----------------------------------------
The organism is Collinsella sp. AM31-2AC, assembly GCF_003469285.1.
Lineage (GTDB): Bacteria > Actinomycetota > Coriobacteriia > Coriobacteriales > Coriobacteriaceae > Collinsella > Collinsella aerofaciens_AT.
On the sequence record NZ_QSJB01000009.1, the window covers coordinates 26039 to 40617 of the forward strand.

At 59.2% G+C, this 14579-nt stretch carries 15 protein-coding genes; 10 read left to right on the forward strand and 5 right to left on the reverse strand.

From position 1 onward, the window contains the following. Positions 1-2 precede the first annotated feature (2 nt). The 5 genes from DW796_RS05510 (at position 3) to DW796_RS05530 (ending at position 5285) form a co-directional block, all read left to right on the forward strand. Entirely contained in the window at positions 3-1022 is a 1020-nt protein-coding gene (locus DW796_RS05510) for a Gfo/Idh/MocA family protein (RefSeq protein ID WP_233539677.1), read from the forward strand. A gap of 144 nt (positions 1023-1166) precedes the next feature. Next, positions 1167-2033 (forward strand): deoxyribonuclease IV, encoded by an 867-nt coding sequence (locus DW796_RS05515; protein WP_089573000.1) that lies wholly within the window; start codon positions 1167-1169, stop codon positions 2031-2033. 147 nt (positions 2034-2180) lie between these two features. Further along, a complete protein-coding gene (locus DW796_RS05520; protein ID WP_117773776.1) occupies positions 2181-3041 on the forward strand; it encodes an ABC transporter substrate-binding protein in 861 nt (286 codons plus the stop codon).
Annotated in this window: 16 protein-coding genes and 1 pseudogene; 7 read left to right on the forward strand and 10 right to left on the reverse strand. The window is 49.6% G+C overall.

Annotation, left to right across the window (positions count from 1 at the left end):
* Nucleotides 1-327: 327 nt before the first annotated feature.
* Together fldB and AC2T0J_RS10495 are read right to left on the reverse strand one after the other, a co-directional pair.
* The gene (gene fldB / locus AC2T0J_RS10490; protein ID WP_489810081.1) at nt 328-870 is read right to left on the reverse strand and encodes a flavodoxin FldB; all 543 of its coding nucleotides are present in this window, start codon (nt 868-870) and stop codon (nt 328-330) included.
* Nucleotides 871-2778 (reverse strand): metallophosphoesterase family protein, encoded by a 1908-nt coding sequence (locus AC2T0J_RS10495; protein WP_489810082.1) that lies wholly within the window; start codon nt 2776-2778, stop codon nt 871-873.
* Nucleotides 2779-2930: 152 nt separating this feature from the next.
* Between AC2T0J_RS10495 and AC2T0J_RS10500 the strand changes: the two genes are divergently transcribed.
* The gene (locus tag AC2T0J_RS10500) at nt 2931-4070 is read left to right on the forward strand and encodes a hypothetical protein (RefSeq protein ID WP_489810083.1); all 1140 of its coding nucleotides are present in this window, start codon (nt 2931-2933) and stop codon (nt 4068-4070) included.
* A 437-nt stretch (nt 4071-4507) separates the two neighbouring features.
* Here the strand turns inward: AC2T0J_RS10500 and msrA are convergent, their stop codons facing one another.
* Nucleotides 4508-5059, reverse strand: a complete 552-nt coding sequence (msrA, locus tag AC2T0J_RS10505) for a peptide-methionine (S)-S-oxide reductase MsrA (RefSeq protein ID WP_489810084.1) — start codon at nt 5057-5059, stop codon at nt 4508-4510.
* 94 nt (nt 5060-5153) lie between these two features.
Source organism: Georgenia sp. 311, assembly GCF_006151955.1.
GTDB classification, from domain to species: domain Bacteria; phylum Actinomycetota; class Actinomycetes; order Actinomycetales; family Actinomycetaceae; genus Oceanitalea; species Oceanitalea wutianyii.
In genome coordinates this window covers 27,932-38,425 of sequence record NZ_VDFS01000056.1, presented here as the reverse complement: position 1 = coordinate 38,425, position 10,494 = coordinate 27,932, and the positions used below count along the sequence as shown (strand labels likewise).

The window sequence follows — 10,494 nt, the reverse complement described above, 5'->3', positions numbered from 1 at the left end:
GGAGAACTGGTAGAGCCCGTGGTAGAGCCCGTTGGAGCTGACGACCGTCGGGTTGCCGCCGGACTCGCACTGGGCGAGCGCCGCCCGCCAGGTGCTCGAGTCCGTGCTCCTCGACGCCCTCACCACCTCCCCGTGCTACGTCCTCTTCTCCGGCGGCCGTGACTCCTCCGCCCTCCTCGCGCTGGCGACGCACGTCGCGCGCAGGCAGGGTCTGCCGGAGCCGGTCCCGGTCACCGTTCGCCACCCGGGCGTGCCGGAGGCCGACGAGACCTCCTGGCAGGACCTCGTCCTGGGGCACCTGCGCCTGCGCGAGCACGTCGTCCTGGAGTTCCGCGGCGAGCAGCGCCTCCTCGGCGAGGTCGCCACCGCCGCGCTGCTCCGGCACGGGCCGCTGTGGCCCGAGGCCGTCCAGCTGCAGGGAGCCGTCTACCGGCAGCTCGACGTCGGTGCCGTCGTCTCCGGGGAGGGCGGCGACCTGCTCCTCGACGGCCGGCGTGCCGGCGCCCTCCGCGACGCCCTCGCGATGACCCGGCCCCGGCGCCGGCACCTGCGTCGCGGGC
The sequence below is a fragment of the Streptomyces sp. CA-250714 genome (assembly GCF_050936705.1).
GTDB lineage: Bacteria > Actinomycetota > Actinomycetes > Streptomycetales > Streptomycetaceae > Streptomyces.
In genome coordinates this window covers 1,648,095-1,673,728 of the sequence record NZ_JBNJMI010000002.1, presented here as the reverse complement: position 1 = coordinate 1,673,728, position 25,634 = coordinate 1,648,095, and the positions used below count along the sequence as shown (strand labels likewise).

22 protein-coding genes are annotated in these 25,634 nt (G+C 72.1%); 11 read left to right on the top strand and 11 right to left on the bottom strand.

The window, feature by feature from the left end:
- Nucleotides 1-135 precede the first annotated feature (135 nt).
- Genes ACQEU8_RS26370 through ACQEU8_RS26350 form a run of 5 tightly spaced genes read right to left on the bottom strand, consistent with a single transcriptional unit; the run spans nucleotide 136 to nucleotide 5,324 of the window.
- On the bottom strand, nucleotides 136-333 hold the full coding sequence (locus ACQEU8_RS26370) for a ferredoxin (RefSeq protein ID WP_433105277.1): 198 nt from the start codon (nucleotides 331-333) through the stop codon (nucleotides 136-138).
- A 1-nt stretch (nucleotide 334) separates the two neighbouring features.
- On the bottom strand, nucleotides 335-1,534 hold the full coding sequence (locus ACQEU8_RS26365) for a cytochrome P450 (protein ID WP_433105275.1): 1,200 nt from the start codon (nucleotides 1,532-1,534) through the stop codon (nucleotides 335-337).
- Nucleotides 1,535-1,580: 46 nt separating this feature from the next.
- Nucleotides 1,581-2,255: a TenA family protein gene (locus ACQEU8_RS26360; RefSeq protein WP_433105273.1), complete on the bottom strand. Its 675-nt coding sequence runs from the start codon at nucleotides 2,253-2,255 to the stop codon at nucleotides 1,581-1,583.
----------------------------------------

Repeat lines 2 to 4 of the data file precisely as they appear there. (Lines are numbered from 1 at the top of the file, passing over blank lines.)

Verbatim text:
Lineage (GTDB): Bacteria > Actinomycetota > Coriobacteriia > Coriobacteriales > Coriobacteriaceae > Collinsella > Collinsella aerofaciens_AT.
On the sequence record NZ_QSJB01000009.1, the window covers coordinates 26039 to 40617 of the forward strand.

At 59.2% G+C, this 14579-nt stretch carries 15 protein-coding genes; 10 read left to right on the forward strand and 5 right to left on the reverse strand.